We are also told by Jesus to agree with people when we pray, and in Matthew 18:19, it says, “Again I say to you that if two of you agree on earth concerning anything that they ask, it will be done to them by my Father in heaven.” Pray in agreement with other people.
#2, Pray in agreement with other people.
He also says to keep your public prayers plain and short. Don’t try to pray using, as He says in Matthew 6:7, “And when you pray, do not use vain repetitions as the heathen do, for they think that they will be heard for their many words.” No, we keep our public praying plain and short and to the point. We’re not trying to show off or impress people; we’re trying to get through to God.
#3, Keep your public prayers plain and short
Jesus — we’re on to number #4, by the way. Would you like me to number those as we go through? 1) Pray privately; 2) Agree with other people in prayer; 3) Keep public prayers plain and short; 4) Make specific requests related to your needs. Jesus teaches you to make specific requests. Everybody look at me: When you pray, pray specifically. Don’t pray vaguely, generally. Pray specifically. If you have a specific need, be specific. That is a very important prayer principle. I am sure I know in some reasons why it’s important, because when you pray specifically for something about a need that you have that generates faith. But if you say, “Lord, give me something, sometime, somehow, as you whatever…” nothing happens.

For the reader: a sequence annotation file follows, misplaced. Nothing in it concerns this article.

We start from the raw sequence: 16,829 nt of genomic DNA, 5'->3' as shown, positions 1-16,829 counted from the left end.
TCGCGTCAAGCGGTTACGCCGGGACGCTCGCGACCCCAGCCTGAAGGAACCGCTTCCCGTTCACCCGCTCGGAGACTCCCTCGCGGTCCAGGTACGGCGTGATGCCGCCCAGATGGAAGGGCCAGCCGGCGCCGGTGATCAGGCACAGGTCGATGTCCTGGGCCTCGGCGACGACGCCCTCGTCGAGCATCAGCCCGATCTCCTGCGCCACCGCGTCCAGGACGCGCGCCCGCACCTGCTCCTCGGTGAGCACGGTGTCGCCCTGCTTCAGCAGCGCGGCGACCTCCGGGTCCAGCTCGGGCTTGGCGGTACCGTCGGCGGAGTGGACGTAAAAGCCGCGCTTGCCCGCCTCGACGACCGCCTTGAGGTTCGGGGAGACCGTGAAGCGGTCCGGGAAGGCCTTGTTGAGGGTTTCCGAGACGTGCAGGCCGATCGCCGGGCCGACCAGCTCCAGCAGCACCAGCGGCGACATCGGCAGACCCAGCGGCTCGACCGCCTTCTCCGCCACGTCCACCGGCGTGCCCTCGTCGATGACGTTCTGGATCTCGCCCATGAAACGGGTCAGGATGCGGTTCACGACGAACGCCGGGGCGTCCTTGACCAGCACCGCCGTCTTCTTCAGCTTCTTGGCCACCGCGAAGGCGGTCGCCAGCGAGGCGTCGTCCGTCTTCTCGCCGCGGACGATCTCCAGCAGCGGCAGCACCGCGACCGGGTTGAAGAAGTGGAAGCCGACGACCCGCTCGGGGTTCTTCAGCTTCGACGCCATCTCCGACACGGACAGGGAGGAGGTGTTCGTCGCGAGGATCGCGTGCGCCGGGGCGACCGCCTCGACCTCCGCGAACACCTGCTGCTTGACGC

#4, Make specific requests related to your needs
“Lord, bless me.” Which blessing do you want? “Lord, bless me. Bless John.” What of the 6,000 blessings in the Bible do you want me to use at this time? Pray specifically. Relate to your immediate needs. It’s right. He wants that.
Also number #5: Jesus taught that effective prayer is related to the way in which you forgive other people. Did you know that? Did you know that? If you want to be effective in prayer, you have to pray in a Spirit of forgiveness. Jesus said, verse 12 of Matthew 6, here it is, the Lord’s Prayer, “Forgive us our debts as we forgive others.” And if we don’t forgive others, then God is not going to hear us. It’s very, very important. Very important.